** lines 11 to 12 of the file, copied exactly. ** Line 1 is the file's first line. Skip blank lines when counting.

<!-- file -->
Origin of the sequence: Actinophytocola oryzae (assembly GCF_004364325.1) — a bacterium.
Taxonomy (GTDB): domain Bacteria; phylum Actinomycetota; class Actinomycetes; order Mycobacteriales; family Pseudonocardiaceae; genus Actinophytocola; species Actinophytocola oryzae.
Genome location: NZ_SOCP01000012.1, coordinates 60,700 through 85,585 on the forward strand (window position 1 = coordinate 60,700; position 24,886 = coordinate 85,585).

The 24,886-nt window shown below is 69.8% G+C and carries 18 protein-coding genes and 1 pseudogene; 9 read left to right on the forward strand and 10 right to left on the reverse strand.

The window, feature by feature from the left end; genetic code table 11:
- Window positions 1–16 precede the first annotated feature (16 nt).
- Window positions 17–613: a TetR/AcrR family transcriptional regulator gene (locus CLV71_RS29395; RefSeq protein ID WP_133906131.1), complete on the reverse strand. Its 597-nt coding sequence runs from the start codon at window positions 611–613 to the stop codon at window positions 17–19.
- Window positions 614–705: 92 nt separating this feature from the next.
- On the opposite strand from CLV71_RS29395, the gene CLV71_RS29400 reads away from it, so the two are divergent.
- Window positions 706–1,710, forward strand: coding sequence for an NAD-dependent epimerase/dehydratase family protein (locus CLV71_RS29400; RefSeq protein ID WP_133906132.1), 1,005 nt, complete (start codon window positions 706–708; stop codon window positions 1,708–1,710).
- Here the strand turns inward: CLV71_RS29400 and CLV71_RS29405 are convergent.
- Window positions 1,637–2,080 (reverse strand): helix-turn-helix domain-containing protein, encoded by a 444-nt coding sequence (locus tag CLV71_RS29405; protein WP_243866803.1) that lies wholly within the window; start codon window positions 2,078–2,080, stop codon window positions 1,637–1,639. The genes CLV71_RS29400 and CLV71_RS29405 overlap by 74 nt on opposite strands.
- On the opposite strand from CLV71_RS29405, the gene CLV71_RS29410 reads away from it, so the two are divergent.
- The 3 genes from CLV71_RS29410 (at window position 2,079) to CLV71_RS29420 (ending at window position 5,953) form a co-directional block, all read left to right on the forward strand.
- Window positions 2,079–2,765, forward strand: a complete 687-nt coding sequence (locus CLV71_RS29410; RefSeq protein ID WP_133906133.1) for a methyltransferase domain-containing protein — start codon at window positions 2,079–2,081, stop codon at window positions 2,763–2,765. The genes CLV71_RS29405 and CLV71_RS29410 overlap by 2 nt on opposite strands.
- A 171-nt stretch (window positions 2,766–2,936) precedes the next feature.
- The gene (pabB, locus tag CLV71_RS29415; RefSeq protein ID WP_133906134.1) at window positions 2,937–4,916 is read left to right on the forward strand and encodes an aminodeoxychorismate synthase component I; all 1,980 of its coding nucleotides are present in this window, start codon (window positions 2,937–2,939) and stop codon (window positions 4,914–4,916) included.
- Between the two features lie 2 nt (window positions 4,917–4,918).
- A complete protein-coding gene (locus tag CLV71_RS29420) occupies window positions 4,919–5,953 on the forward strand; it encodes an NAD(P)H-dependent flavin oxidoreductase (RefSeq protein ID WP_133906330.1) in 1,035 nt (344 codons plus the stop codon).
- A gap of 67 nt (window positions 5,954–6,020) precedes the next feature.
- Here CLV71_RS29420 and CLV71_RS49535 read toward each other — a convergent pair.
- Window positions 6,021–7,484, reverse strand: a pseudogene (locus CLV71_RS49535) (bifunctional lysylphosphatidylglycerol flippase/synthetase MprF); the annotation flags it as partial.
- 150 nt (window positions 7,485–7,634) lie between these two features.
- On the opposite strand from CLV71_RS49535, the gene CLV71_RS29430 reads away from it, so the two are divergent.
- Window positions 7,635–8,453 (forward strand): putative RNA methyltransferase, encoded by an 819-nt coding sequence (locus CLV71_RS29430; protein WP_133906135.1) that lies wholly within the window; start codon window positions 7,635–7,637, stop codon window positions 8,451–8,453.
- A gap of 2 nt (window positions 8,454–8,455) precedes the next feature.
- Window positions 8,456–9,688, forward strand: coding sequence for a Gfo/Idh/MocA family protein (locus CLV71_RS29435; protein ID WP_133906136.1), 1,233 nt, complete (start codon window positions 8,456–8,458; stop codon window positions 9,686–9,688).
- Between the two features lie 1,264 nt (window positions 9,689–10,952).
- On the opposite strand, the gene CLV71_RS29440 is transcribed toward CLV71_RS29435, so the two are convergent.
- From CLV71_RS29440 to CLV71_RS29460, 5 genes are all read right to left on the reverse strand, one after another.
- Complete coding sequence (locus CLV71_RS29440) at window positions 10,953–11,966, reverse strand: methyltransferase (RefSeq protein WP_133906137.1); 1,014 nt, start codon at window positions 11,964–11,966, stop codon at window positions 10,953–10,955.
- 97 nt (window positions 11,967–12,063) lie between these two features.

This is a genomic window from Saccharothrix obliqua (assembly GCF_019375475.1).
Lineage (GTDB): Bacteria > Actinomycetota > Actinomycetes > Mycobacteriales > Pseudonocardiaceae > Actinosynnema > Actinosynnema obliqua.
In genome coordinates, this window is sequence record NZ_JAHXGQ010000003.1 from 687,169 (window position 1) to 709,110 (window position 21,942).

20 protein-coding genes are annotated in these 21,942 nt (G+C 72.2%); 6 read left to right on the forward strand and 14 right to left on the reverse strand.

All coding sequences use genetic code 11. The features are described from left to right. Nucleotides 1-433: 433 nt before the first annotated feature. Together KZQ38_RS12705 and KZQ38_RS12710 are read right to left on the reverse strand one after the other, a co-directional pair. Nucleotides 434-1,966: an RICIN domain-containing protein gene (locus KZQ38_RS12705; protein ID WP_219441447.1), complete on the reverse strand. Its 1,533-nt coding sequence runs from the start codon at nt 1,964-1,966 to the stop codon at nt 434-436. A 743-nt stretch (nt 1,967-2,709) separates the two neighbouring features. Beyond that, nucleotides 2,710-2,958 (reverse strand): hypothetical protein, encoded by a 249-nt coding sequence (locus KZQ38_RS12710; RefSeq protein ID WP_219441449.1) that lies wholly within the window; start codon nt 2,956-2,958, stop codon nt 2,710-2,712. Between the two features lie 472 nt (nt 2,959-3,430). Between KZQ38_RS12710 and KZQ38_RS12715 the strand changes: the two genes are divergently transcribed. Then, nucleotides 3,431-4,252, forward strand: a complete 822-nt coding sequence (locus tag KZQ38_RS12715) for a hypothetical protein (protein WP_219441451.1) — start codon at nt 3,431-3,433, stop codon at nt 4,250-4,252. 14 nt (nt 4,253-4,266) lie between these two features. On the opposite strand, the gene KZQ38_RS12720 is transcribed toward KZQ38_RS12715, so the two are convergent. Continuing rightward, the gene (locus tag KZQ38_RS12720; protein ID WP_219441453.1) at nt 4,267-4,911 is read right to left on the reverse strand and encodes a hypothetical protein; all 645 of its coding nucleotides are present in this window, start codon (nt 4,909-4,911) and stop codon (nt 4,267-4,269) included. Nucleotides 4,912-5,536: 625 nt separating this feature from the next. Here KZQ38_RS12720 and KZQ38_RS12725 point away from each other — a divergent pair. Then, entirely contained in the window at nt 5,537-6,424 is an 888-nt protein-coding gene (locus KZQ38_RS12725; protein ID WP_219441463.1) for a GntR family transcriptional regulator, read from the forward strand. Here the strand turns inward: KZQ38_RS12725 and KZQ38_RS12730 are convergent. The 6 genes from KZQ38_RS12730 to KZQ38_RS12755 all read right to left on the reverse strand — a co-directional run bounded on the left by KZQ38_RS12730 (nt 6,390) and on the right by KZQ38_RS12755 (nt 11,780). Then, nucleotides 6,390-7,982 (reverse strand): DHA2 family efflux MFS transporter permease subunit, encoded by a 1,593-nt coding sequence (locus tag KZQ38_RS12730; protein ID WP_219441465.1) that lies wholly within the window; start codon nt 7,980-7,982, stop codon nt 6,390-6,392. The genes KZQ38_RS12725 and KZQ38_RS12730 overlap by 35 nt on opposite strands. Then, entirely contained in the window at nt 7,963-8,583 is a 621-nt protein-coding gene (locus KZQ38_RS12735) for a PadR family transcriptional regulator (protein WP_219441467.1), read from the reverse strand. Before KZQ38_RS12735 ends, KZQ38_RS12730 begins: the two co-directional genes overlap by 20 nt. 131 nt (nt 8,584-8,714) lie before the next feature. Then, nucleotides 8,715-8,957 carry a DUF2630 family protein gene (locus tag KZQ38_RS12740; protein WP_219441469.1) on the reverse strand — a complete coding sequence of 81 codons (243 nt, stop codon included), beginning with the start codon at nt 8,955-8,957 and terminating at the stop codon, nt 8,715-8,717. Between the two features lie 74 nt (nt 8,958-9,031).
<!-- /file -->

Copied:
- Here the strand turns inward: CLV71_RS29400 and CLV71_RS29405 are convergent.
- Window positions 1,637–2,080 (reverse strand): helix-turn-helix domain-containing protein, encoded by a 444-nt coding sequence (locus tag CLV71_RS29405; protein WP_243866803.1) that lies wholly within the window; start codon window positions 2,078–2,080, stop codon window positions 1,637–1,639. The genes CLV71_RS29400 and CLV71_RS29405 overlap by 74 nt on opposite strands.